Stephen Cook hundred in vain as Australia get back on the winning trail
South Africa opening batsman Stephen Cook’s second Test century could not prevent Australia from claiming a consolation victory in the day/night clash in Adelaide.
The 33-year-old, playing only his sixth Test, held the Proteas together against the pink ball before he was last man out for 104 of his side’s 250 all out, leaving the new-look hosts with 127 to win.
David Warner struck 47, Steve Smith made 40 and debutant Matt Renshaw was unbeaten on 34 as Australia, two years to the day since Phil Hughes died, celebrated a seven-wicket win which ended a run of five Test defeats and denied the tourists a series whitewash.
Resuming the fourth day on 194 for six, a lead of just 70, South Africa lost Quinton de Kock in the fifth over of the day as Australia used a review to overturn a not-out lbw decision by Nigel Llong to hand Jackson Bird his only second-innings scalp.
Vernon Philander and Cook took their side’s lead into three figures with a stand of 34 until the former, against the new ball, missed a Mitchell Starc inswinger and was pinned leg-before.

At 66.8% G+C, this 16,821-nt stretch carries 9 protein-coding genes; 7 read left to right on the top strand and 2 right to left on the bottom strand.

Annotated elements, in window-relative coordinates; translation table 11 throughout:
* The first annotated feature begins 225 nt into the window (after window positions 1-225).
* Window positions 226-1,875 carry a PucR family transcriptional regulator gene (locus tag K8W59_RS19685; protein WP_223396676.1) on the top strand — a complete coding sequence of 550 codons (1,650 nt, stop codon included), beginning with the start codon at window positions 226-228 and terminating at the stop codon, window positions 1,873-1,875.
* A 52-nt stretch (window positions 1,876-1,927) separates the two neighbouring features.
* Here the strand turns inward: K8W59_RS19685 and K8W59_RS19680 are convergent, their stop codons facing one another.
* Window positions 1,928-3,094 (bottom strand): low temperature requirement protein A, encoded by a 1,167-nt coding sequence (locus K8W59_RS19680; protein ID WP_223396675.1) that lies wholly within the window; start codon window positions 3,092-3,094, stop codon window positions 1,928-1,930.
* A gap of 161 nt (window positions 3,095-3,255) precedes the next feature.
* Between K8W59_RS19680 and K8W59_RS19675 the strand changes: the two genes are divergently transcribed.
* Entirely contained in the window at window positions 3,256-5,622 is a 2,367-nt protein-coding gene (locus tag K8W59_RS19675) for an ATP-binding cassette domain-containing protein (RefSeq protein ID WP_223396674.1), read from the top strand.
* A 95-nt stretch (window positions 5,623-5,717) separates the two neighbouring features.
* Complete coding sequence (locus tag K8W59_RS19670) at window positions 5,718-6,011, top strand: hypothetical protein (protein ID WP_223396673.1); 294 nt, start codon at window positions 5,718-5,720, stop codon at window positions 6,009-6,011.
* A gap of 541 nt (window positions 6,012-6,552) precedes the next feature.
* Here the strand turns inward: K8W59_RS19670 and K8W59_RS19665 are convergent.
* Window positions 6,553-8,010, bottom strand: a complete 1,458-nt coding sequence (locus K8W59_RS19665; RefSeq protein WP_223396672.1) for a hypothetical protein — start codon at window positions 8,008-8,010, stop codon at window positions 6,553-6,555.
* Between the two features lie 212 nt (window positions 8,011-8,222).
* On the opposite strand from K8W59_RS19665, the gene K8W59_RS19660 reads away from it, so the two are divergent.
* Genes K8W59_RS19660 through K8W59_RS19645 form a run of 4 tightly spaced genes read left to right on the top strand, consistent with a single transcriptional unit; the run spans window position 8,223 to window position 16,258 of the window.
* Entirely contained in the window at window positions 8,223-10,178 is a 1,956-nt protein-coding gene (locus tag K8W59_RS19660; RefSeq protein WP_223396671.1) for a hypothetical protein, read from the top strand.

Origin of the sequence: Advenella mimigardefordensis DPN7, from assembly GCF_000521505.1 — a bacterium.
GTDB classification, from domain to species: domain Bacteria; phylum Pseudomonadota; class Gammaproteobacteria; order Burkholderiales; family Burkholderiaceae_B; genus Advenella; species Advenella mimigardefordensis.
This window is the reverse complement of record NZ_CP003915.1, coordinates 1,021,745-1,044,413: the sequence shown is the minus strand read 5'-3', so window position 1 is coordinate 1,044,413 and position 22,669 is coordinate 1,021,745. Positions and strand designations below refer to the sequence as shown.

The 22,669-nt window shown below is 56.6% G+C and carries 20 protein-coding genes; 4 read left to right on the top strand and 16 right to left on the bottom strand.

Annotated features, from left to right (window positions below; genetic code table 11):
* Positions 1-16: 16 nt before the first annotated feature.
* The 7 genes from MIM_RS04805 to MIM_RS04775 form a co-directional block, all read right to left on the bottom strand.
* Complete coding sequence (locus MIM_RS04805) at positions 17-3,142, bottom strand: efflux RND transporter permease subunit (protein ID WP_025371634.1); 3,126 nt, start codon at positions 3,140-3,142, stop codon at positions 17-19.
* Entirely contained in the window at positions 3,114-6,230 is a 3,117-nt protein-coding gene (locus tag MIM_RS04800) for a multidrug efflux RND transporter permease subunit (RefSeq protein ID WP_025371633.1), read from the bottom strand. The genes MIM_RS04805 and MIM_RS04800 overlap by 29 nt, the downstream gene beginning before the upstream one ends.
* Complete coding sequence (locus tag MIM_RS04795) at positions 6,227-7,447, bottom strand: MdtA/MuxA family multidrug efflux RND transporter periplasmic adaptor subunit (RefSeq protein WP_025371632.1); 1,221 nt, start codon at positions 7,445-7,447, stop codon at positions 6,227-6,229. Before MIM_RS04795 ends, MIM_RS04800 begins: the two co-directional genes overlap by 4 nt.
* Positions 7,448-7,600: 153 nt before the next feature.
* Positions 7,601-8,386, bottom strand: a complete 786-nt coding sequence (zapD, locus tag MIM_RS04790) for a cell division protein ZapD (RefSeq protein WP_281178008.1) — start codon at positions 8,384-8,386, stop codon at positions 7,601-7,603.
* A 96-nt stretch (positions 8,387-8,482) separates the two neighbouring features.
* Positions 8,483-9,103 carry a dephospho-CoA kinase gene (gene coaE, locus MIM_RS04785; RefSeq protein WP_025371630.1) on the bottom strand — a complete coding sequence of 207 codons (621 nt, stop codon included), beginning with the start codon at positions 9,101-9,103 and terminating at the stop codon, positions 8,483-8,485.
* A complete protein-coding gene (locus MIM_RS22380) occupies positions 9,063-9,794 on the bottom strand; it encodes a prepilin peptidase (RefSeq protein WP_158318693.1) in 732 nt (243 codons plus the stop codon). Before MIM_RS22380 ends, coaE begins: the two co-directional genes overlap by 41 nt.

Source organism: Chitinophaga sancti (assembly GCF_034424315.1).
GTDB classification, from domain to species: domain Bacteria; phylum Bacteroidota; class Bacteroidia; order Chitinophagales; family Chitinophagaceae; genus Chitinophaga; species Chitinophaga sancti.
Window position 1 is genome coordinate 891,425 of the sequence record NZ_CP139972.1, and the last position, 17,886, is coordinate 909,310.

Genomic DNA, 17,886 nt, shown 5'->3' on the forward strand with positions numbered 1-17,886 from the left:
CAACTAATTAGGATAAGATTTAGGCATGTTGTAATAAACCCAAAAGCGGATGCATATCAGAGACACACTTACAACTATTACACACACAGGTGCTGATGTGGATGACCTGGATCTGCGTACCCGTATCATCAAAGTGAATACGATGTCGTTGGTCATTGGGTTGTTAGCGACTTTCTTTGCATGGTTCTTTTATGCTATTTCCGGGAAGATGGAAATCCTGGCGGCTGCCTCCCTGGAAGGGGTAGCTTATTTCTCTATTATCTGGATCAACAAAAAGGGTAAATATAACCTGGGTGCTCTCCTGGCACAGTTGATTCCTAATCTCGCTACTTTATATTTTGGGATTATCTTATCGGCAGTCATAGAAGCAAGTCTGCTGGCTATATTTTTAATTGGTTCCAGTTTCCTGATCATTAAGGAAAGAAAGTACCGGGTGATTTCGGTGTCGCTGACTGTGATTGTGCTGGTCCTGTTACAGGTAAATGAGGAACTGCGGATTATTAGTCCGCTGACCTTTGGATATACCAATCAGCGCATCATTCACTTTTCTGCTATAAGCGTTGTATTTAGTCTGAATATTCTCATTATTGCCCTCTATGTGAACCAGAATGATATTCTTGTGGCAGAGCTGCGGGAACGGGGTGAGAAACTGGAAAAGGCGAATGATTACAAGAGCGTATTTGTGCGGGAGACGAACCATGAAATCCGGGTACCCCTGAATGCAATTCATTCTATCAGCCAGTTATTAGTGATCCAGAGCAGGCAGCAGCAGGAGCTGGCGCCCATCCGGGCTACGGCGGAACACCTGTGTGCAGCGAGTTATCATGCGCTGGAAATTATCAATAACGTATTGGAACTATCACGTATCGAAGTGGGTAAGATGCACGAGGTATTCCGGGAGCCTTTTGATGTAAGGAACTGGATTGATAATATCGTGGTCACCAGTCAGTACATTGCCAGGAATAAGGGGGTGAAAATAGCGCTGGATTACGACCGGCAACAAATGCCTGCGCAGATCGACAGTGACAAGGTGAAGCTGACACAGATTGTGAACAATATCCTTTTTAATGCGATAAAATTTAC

After Cook pulled Josh Hazlewood for four to bring up a 235-ball Test ton, including eight fours, Kagiso Rabada gloved the right-arm seamer behind.
Cook was denied the chance to carry his bat as he was bowled by another inswinger from Starc, who took four for 80 from 23.2 overs, to leave Australia with a small victory target.
Warner dominated an opening stand with the reserved Renshaw, born in Middlesbrough, either side of tea before falling three short of a half-century following a mix-up with his new partner.
The left-hander inside-edged a pull to midwicket and set off for a single only for Renshaw to send him back, leaving Warner stranded as Temba Bavuma and De Kock completed the run out.
South Africa retained hope of another Australia collapse when, with the score still on 64, Usman Khawaja was trapped lbw by Tabraiz Shamsi for a second-ball duck.
But Smith and Renshaw steadied the ship with a partnership of 61 until the skipper edged Kyle Abbott behind with just two required, leaving debutant Peter Handscomb to hit the winning run.